Eating more produce is easier said than done

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By VAntage Point

We all know we should be eating more produce, but it’s easier said than done. It’s estimated that only 10 percent of us consume adequate amounts. As an outpatient registered dietitian, I hear many reasons why veterans I work with are not able to reach the recommended five-nine servings each day. Some of these reasons are myths that we hear on television or from well-meaning friends and family. In honor of National Fruit and Vegetable Month this June, let’s debunk some of these myths.

Myth #1: I don’t need fruits and vegetables because I take a multivitamin

Multivitamins can be a great back-up plan for veterans who have poor appetites or don’t eat a good variety of foods in their diet. However, many of us could get these important nutrients from food. Produce provides a lot more than just vitamins and minerals. Specifically, it provides antioxidants (that play a role in heart health and cancer prevention), plus dietary fiber which is satiating and promotes healthy bowels.

Myth #2: Canned vegetables and fruits have no nutritional value

While canned veggies are higher in sodium than fresh, and canned fruit in heavy syrup contains a lot of sugar, don’t discount canned just yet. If you are not able to get to a grocery store often, are on a fixed food budget, or do not enjoy cooking, canned is a good option. Canned items are inexpensive, have a long shelf life and don’t require cooking. Did you know that draining and rinsing canned veggies and beans with water lowers the sodium content by about 40 percent.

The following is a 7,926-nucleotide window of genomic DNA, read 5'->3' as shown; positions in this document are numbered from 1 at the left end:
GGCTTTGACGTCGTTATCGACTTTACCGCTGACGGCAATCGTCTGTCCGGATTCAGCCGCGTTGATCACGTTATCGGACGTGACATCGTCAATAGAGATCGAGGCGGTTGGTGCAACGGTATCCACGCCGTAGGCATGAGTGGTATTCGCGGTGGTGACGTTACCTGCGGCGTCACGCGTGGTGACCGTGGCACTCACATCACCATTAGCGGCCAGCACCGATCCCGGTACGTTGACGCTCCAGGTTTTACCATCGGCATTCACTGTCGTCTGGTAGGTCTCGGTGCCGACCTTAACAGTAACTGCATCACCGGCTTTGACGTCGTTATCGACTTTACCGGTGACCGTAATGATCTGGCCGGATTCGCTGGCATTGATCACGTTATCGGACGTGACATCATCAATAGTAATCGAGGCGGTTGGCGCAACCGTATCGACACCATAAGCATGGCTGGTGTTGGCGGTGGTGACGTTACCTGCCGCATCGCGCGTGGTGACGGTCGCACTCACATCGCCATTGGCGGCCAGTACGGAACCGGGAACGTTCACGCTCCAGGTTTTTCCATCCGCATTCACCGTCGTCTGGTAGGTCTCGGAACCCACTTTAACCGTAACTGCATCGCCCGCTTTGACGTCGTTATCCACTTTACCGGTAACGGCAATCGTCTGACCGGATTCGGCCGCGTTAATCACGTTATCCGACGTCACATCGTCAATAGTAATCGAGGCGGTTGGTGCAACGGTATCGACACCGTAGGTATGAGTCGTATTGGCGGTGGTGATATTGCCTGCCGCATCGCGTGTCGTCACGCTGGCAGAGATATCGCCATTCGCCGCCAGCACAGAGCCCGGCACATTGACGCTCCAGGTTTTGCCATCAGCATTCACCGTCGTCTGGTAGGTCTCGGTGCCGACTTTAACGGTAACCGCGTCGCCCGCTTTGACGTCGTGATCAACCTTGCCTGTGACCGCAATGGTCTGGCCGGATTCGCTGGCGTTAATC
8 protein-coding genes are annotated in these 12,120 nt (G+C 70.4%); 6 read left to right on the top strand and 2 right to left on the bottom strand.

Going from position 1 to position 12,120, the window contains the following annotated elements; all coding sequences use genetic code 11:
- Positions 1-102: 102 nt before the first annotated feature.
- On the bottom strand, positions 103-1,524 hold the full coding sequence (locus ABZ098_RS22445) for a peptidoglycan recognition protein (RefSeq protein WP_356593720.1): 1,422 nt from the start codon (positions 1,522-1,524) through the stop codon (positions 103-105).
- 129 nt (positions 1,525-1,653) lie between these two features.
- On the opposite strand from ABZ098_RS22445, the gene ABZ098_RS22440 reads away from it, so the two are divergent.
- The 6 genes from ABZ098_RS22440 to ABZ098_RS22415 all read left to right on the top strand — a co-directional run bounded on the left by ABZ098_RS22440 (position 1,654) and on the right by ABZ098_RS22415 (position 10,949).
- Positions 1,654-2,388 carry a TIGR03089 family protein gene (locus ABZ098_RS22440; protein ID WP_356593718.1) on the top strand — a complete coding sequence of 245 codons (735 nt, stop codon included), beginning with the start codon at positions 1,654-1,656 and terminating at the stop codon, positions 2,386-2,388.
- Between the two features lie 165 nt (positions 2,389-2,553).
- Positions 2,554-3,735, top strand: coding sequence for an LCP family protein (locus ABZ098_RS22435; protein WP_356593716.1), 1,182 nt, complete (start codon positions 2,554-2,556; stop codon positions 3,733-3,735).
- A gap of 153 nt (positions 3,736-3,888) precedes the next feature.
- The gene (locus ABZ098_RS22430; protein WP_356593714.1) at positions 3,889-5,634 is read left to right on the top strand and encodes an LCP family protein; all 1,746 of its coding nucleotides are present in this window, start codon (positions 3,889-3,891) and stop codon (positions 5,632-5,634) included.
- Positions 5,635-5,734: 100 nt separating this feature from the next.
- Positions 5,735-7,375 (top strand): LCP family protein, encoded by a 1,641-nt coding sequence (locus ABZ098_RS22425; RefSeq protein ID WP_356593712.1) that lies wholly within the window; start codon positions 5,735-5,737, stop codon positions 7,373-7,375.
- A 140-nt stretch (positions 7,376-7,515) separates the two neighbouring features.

*Vegetable tip: Look for cans that say “no salt added”.

*Fruit tip: Look for canned fruit in “light syrup” or “no sugar” added.

Myth #3: Vegetables don’t taste good

Forget boring, steamed vegetables and excite your taste buds with these tips:

*Use fresh or dried spices and herbs: Chili powder, garlic, fresh onions, and basil flakes are just a few of my favorites. The flavor of many dried spices intensifies when heated.

*Try grilling or roasting vegetables, which brings out the natural flavor better than steaming.

*Use your favorite sauce or dip, such as salsa, guacamole, tomato sauce, hummus or salad dressing.

*Try a new recipe or watch a short cooking video for step-by-step directions.

*Ask if your VA has a healthy teaching kitchen.

Myth #4: I can’t afford fruits and vegetables

*Check out the sales in the canned and frozen aisle for fruits and vegetables.

*If organic produce is too expensive, buy non organic.

*Try buying in season and check the circular for sales — think zucchini, watermelon, corn and tomatoes in the summer months.

*Apples, bananas, carrots, potatoes and broccoli are usually affordable year round.

*Find a local farmer’s market — you may be able to bargain the price down and many are now accepting “SNAP” (food stamp) benefits.

Researchers of these studies found that people who ate canned fruits and vegetables had overall healthier diets and consumed similar amounts of sodium than those who did not eat canned produce. n